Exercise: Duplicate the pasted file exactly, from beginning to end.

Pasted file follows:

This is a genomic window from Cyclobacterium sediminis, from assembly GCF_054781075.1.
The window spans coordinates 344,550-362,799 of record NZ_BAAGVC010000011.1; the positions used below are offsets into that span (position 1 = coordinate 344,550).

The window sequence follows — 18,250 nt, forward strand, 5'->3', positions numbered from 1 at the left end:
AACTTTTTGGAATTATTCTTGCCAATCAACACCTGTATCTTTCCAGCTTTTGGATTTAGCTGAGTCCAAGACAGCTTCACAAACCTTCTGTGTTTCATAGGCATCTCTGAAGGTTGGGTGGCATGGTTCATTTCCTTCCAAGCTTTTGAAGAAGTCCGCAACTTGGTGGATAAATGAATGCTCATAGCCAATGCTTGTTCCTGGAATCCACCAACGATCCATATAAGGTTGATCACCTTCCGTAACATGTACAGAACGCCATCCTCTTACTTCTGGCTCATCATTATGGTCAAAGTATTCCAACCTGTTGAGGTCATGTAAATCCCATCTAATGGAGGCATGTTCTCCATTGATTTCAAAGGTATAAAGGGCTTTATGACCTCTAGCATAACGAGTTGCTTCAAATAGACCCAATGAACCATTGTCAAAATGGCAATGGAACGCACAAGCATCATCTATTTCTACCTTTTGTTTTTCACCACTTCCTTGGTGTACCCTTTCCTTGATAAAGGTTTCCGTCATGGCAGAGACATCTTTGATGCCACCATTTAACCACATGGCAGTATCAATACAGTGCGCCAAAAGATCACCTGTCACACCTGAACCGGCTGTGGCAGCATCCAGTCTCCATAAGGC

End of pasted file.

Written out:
This is a genomic window from Cyclobacterium sediminis, from assembly GCF_054781075.1.
The window spans coordinates 344,550-362,799 of record NZ_BAAGVC010000011.1; the positions used below are offsets into that span (position 1 = coordinate 344,550).

The window sequence follows — 18,250 nt, forward strand, 5'->3', positions numbered from 1 at the left end:
AACTTTTTGGAATTATTCTTGCCAATCAACACCTGTATCTTTCCAGCTTTTGGATTTAGCTGAGTCCAAGACAGCTTCACAAACCTTCTGTGTTTCATAGGCATCTCTGAAGGTTGGGTGGCATGGTTCATTTCCTTCCAAGCTTTTGAAGAAGTCCGCAACTTGGTGGATAAATGAATGCTCATAGCCAATGCTTGTTCCTGGAATCCACCAACGATCCATATAAGGTTGATCACCTTCCGTAACATGTACAGAACGCCATCCTCTTACTTCTGGCTCATCATTATGGTCAAAGTATTCCAACCTGTTGAGGTCATGTAAATCCCATCTAATGGAGGCATGTTCTCCATTGATTTCAAAGGTATAAAGGGCTTTATGACCTCTAGCATAACGAGTTGCTTCAAATAGACCCAATGAACCATTGTCAAAATGGCAATGGAACGCACAAGCATCATCTATTTCTACCTTTTGTTTTTCACCACTTCCTTGGTGTACCCTTTCCTTGATAAAGGTTTCCGTCATGGCAGAGACATCTTTGATGCCACCATTTAACCACATGGCAGTATCAATACAGTGCGCCAAAAGATCACCTGTCACACCTGAACCGGCTGTGGCAGCATCCAGTCTCCATAAGGC